The National Peace Council (NPC) has urged the youth not to be pushed into extremist activities due to the current economic hardship.
The Chairman of the NPC, Rev. Dr Ernest Adu-Gyamfi, said though the economic situation was difficult, the youth must avoid violent extremist groups who enticed them with juicy monetary rewards.
He was speaking in an interview on the sidelines of a countering violent extremism workshop in Cape Coast yesterday.
The two-day trainer of trainers’ workshop was organised by the NPC with support from the Danish International Development Agency for student leaders selected from various tertiary institutions in the southern sector of the country.
Participants were from the University of Cape Coast, Cape Coast Technical University, University of Ghana, Legon, University of Education, Winneba, University of Professional Studies, Accra, Takoradi Technical University and the Perez University.
Rev. Adu-Gyamfi acknowledged that failure to tackle the nation’s high unemployment situation could push its young people into extremist activities.
He said it was, therefore, crucial that the youth were consciously oriented on the dangers of extremism and radicalism and educated to stay off such activities.
It was important to get young people to appreciate peace and the negative effects of radicalism and get them to promote peace and tolerance among their peers and communities.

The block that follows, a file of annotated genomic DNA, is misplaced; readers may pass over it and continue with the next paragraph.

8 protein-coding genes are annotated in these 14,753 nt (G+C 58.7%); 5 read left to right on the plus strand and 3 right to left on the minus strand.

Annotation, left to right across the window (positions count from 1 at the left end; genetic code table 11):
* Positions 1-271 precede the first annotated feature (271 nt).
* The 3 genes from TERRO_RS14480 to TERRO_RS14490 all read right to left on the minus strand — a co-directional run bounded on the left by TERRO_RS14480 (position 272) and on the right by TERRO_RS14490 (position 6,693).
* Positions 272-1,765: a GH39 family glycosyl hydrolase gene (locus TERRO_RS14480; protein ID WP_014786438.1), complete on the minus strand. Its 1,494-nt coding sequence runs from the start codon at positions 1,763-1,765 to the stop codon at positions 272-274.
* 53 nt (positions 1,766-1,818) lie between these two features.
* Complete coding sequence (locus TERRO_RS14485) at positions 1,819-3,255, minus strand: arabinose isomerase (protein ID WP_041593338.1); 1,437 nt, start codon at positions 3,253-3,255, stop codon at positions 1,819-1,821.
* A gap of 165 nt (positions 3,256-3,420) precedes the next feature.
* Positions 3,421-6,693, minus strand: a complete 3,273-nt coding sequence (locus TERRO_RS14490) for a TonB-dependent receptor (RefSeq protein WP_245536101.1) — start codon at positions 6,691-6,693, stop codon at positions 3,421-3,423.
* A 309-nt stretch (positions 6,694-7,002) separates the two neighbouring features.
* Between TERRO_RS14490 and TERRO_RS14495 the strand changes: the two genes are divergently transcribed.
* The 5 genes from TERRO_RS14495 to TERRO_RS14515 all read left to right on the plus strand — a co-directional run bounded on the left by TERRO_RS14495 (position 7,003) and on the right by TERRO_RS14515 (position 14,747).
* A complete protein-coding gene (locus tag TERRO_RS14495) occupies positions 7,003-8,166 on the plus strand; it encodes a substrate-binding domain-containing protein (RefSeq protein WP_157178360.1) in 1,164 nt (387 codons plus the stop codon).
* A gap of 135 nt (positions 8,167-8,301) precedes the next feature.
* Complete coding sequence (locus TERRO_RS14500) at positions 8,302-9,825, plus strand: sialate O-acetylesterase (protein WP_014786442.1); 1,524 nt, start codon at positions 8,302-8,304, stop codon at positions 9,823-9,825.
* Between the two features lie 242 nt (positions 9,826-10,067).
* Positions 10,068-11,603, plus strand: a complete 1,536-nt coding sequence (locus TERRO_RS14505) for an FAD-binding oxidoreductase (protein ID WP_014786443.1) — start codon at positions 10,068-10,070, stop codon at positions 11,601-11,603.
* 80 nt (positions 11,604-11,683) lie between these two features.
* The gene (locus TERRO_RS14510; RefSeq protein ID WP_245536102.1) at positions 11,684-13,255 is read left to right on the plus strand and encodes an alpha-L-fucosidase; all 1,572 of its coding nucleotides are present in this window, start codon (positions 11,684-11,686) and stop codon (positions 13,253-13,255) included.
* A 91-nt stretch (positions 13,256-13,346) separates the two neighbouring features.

Social media extremism
He further cautioned the country’s youth to be wary of high-level social media extremism through “influencers” who might want to use them to perpetuate acts of terrorism and radicalism.
He said it was essential for the youth to understand the beliefs and ideologies of “influencers” to ensure they did not direct them into acts of extremism, terrorism and radicalism, adding “if you see something say something”.
He said in the past most of the NPCs programmes were targeted at chiefs, the clergy and people in high places, noting that the council was now going down to involve the youth. He said similar workshops would be held in the middle and northern sectors of the country.
He had earlier urged the participants to work hard to maintain the nation’s peace.
In an address read on her behalf, the Central Regional Minister, Justina Marigold Assan, urged the participants to appreciate the reality of extremism and to support efforts at keeping their activities outside the country.
The Deputy Danish Ambassador to Ghana, Vibeite S. Pedersen, pledged to work with the NPC towards curbing extremism, saying such dialogues were important building blocks to countering extremism that was gathering momentum across the world.
Effects of extremism
A Lecturer at the Sociology Department of the University of Cape Coast, Dr Razak Jaha Imoro, said extremist activities continued to increase in the Sahelian region and urged the youth to understand the socio-economic and psychological effects of extremists and work to avoid them.